On Saturday, December 1, Jovan Belcher, a linebacker for the Kansas City Chiefs, shot and killed his girlfriend and then committed suicide.
On Sunday, December 2, the Kansas City Chiefs won their game against the Carolina Panthers in what Panthers coach Ron Rivera called “an inspired game.” After the game Brady Quinn, the Kansas City quarterback, spoke to the press about the game and this horrible tragedy. Specifically, he was asked to talk about the emotion he felt after the game.
Here’s how he answered that question:
“It was tough. I think it was an eerie feeling after a win because you don’t think that you can win in this situation. The one thing people can hopefully try to take away, I guess, is the relationships they have with people. I know when it happened, I was sitting and, in my head, thinking what I could have done differently. When you ask someone how they are doing, do you really mean it? When you answer someone back how you are doing, are you really telling the truth? We live in a society of social networks, with Twitter pages and Facebook, and that’s fine, but we have contact with our work associates, our family, our friends, and it seems like half the time we are more preoccupied with our phone and other things going on instead of the actual relationships that we have right in front of us. Hopefully people can learn from this and try to actually help if someone is battling something deeper on the inside than what they are revealing on a day-to-day basis.”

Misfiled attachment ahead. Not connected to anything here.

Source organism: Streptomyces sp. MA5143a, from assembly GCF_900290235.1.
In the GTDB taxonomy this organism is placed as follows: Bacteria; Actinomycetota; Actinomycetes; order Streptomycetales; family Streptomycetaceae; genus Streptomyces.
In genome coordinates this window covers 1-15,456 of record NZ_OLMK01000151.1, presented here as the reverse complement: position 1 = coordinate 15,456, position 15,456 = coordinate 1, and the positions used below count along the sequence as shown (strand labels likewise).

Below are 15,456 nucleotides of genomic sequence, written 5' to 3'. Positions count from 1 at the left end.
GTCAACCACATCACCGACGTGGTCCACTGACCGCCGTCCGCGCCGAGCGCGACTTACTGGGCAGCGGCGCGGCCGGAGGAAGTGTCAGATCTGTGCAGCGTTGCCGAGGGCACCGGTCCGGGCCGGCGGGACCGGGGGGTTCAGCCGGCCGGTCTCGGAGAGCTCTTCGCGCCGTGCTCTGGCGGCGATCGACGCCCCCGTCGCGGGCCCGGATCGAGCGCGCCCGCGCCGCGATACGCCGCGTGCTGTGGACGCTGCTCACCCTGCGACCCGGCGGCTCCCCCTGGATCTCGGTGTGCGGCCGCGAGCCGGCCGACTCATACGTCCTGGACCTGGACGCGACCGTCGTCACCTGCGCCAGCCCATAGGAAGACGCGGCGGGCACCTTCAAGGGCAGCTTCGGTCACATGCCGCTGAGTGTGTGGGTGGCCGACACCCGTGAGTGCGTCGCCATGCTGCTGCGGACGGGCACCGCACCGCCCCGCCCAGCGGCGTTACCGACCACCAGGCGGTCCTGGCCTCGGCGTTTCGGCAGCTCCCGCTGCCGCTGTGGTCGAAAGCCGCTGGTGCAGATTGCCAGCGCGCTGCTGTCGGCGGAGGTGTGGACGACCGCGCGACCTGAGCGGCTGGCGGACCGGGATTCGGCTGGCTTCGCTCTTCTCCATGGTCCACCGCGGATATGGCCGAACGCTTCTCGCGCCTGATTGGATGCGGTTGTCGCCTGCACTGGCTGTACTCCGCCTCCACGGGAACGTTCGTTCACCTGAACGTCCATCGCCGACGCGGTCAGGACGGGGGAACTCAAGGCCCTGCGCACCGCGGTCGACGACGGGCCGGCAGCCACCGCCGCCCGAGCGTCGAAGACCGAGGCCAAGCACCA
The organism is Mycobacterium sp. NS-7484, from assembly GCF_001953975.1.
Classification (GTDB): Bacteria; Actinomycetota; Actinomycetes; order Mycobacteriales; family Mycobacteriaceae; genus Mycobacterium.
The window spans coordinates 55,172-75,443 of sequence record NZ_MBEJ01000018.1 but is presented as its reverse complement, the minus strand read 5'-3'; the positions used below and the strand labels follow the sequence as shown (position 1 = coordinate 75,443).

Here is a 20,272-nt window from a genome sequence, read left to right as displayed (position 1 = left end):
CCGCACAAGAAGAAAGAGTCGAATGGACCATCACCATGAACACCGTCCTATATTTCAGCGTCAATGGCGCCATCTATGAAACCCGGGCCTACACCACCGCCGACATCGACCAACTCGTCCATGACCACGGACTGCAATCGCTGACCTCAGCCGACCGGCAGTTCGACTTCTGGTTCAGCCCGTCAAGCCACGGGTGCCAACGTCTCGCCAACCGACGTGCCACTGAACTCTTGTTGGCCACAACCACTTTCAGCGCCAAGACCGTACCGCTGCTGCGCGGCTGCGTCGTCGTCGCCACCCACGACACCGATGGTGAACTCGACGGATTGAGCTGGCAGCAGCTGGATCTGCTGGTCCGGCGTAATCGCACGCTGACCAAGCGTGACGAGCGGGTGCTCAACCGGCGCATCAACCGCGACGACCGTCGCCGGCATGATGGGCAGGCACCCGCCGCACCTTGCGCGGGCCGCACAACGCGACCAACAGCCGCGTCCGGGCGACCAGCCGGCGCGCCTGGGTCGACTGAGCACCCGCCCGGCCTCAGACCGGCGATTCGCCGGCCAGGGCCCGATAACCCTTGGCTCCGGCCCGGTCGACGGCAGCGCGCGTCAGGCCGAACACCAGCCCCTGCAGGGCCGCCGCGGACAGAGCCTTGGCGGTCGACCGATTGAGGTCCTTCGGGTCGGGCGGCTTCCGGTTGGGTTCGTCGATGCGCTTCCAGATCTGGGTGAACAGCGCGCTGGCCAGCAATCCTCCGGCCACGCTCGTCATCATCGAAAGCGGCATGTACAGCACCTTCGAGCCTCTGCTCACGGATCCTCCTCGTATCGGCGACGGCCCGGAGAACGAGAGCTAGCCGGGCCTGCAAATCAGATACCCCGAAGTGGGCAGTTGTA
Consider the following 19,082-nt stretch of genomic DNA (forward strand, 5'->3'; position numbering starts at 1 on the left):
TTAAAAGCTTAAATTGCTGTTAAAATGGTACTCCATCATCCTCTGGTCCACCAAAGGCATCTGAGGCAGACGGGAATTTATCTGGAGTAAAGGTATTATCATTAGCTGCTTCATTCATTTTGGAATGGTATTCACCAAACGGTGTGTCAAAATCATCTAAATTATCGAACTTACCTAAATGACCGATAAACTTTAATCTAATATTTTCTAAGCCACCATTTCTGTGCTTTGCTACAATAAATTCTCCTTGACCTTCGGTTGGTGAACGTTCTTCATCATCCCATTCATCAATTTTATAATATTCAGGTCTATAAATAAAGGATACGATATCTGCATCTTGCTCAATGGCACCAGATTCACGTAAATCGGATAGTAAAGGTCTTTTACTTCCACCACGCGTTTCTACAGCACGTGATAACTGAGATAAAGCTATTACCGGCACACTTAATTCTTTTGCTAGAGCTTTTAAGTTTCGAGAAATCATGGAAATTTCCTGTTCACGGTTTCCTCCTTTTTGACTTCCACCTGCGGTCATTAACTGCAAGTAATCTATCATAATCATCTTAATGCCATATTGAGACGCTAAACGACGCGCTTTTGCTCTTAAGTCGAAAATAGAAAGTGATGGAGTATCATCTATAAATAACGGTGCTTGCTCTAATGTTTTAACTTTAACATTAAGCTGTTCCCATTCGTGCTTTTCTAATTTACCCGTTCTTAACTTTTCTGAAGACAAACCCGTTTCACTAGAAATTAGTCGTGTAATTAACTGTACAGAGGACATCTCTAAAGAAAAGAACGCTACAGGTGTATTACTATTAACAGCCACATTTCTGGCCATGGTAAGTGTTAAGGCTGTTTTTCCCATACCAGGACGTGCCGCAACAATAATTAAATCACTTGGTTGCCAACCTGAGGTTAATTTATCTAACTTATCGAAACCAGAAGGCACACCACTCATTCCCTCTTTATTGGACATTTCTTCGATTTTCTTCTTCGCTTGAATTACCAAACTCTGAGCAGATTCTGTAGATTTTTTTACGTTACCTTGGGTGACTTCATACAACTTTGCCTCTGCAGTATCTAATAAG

Quinn’s comments are a powerful reminder of the importance of focusing on the people in our lives. That’s not to say that social networking and using devices such as smartphones, tablets and computers to be connected don’t have a place in our lives. They do, and they help us stay connected. But they can’t, shouldn’t and don’t replace the in-person interactions that are so valuable to the relationships in our lives. That’s what Quinn reminded us about.
We should take the time to turn off and put down those devices and focus on the people in our lives sincerely. When he asks: “When you ask someone how they are doing, do you really mean it?” he challenges each of us to examine the sincerity with which we engage people. His horror and shock at what has happened with a teammate and friend has caused him to ask us all to reassess what is important in our own relationships.
Thank you, Brady Quinn.
The author is solely responsible for the content.
About the author
Since 2004, Peter Post has tackled readers' questions in The Boston Sunday Globe's weekly business etiquette advice column, Etiquette at Work. Post is the co-author of "The Etiquette Advantage in Business" and conducts business etiquette seminars across the country. In October 2003 his book "Essential Manners For Men" was released and quickly became a New York Times best seller. He is also the author of "Essential Manners for Couples," "Playing Through–A Guide to the Unwritten Rules of Golf," and co-author of "A Wedding Like No Other." Post is Emily Post's great-grandson. His media appearances include "CBS Sunday Morning," CBS's "The Early Show," NBC's "Today," ABC's "Good Morning America," and "Fox News."